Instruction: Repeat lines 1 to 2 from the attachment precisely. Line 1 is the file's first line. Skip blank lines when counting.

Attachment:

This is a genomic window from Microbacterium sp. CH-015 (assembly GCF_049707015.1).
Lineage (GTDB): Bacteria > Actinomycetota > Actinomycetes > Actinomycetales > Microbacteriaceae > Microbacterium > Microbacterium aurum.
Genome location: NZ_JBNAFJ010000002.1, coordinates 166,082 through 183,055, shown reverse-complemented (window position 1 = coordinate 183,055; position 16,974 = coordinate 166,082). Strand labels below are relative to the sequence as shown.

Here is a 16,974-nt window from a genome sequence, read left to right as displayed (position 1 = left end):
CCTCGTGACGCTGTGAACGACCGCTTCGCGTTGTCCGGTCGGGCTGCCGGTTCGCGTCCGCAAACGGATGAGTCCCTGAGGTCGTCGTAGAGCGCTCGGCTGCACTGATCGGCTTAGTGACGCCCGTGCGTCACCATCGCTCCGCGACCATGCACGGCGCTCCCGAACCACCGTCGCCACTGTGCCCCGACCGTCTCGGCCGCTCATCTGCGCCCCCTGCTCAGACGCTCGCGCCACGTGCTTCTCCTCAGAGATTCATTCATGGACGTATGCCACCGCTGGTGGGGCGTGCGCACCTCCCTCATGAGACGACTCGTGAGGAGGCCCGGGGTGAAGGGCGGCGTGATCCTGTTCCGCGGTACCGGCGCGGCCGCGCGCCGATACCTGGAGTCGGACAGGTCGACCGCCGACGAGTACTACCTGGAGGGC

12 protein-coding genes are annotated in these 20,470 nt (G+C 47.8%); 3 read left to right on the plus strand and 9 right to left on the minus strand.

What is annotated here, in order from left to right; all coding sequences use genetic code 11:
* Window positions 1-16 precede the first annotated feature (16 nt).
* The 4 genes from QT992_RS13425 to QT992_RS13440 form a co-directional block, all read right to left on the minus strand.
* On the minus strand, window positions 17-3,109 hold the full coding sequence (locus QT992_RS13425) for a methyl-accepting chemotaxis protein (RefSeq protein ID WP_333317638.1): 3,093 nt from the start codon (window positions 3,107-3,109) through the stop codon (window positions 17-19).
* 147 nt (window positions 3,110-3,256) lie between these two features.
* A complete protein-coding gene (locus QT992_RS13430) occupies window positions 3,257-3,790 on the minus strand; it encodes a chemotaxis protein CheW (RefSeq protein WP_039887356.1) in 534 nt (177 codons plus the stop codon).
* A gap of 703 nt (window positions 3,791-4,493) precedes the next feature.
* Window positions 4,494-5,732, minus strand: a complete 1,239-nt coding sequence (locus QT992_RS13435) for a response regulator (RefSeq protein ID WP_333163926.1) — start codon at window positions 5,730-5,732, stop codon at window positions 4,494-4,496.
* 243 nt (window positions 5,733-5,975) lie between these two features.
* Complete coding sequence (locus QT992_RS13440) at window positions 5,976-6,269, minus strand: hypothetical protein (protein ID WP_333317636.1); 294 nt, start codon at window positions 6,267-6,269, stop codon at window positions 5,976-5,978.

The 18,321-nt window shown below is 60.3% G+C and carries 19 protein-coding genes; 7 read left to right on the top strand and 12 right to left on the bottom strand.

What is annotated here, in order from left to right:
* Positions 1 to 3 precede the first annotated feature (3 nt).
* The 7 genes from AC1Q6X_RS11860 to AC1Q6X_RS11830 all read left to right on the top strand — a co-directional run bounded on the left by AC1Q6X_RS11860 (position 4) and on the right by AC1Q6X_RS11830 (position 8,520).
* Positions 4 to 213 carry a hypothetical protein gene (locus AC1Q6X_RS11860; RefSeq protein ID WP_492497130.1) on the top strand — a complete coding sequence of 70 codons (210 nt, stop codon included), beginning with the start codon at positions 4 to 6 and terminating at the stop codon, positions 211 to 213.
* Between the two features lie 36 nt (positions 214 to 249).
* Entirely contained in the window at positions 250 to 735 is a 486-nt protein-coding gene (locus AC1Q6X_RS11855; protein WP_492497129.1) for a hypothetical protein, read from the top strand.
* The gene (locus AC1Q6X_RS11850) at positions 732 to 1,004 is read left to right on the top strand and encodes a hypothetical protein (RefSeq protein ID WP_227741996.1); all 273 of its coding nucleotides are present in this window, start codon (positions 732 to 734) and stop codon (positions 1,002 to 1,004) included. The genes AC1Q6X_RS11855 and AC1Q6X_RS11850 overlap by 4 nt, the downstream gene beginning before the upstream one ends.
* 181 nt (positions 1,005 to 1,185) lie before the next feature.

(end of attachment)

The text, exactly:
This is a genomic window from Microbacterium sp. CH-015 (assembly GCF_049707015.1).
Lineage (GTDB): Bacteria > Actinomycetota > Actinomycetes > Actinomycetales > Microbacteriaceae > Microbacterium > Microbacterium aurum.